three shorts that make up NEW YORK STORIES, but one of the

very best of Woody Allen's films, period. The tight interactive

delivery between characters that has become so trademark in

Allen's films is served up so deliciously again by the likes of Julie

Kavner, Mia Farrow, Larry David, and the aforementioned mother &

son team. Every facial expression sported by Woody is a gut- buster as well (special mention goes to Jessie Keosian, as his

deaf Aunt Ceil, for the same reason). Witty, biting, and with one of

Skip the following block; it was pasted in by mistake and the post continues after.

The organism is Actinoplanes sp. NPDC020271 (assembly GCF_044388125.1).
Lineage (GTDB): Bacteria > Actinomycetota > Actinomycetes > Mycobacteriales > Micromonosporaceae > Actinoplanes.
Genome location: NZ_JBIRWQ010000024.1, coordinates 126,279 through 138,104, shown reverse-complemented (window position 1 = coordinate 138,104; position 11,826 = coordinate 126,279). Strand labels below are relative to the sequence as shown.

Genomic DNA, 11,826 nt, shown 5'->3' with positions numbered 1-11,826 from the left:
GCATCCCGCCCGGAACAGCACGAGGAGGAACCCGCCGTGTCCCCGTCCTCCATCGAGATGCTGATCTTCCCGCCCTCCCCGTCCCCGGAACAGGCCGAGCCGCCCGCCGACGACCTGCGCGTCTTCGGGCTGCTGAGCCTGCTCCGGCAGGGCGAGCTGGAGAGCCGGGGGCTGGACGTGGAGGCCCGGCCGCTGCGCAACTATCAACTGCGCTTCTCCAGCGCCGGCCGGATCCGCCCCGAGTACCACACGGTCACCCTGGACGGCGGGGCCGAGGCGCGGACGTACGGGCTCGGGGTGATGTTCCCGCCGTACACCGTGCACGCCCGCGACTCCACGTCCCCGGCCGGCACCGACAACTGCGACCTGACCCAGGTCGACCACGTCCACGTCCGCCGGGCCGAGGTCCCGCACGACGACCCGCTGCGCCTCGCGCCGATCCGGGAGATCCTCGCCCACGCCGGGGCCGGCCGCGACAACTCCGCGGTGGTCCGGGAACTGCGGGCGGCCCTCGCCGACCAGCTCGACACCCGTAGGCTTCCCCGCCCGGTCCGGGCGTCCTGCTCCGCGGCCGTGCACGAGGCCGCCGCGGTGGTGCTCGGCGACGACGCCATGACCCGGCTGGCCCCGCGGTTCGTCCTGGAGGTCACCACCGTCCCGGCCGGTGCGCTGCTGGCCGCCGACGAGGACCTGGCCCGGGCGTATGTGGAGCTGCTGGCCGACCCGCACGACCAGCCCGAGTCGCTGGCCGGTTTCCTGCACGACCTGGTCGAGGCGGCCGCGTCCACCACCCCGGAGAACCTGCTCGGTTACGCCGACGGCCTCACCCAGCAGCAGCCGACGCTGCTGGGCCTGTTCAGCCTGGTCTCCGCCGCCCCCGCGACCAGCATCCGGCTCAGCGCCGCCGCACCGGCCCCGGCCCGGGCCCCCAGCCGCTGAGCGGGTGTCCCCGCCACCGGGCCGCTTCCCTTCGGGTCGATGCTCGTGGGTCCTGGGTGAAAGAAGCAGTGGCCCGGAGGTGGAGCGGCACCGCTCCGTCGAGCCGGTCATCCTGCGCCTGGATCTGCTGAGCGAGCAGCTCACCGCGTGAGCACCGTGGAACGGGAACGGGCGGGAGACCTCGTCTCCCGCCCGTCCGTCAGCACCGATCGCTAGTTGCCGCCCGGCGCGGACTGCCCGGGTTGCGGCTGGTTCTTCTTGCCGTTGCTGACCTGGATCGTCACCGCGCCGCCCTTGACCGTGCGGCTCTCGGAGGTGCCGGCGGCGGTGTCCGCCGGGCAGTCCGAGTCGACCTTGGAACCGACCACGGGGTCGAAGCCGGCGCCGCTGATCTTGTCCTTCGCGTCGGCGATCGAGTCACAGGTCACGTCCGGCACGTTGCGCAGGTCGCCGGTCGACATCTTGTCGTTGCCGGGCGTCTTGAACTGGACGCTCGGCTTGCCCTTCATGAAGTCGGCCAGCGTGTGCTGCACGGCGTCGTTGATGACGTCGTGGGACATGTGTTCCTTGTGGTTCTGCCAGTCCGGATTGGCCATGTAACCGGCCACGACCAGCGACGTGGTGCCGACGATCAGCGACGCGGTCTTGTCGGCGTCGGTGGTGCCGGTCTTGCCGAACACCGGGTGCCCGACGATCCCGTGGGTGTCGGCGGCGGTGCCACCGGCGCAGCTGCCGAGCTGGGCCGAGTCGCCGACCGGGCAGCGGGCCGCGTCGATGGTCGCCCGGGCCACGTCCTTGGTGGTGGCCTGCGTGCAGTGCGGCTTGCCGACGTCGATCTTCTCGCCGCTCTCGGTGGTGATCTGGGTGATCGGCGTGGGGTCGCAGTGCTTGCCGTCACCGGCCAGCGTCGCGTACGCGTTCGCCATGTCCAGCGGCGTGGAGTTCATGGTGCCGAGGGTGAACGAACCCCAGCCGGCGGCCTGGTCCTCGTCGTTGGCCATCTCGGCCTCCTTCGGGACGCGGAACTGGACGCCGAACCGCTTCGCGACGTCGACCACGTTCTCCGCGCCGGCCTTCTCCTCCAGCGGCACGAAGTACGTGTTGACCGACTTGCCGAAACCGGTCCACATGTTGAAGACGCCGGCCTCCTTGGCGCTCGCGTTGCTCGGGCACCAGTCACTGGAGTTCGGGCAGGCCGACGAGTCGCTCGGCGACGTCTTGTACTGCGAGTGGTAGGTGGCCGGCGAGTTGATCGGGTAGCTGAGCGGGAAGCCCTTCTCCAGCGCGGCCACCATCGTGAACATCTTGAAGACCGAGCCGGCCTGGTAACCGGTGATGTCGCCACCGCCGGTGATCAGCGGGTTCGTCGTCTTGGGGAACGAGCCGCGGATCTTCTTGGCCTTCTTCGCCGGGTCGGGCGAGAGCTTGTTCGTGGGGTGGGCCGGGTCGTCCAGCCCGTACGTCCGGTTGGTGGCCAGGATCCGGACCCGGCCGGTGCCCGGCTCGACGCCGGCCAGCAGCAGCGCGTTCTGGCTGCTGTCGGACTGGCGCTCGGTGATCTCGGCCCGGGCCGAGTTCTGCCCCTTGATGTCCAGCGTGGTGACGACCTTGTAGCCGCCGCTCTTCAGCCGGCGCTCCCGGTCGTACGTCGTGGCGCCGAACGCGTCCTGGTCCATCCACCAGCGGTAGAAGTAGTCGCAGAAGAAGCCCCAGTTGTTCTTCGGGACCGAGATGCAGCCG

THE oddest plot twists I've ever seen, "Oedipus Wrecks" is the

icing on the cake, and a great ending to this film conjunction. 9/10,

has to be seen for the "chicken drumstick love-scene" if nothing

else!

Unfortunately, the film over-all is not an even delivery despite the

noble attempt. Scorsese and Allen shine with their spot-on stories

of intrinsic inhabitants of the Big Apple; Coppola just provides the

worm. I can only recommend portions of the film and as such can

only give it a 7/10 in good conscience. Enjoy what you can!

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12 out of 16 people found the following review useful:

Two out of three ain't bad

6/10
Author: Christopher Attrill
13 September 2003

**1/2 of****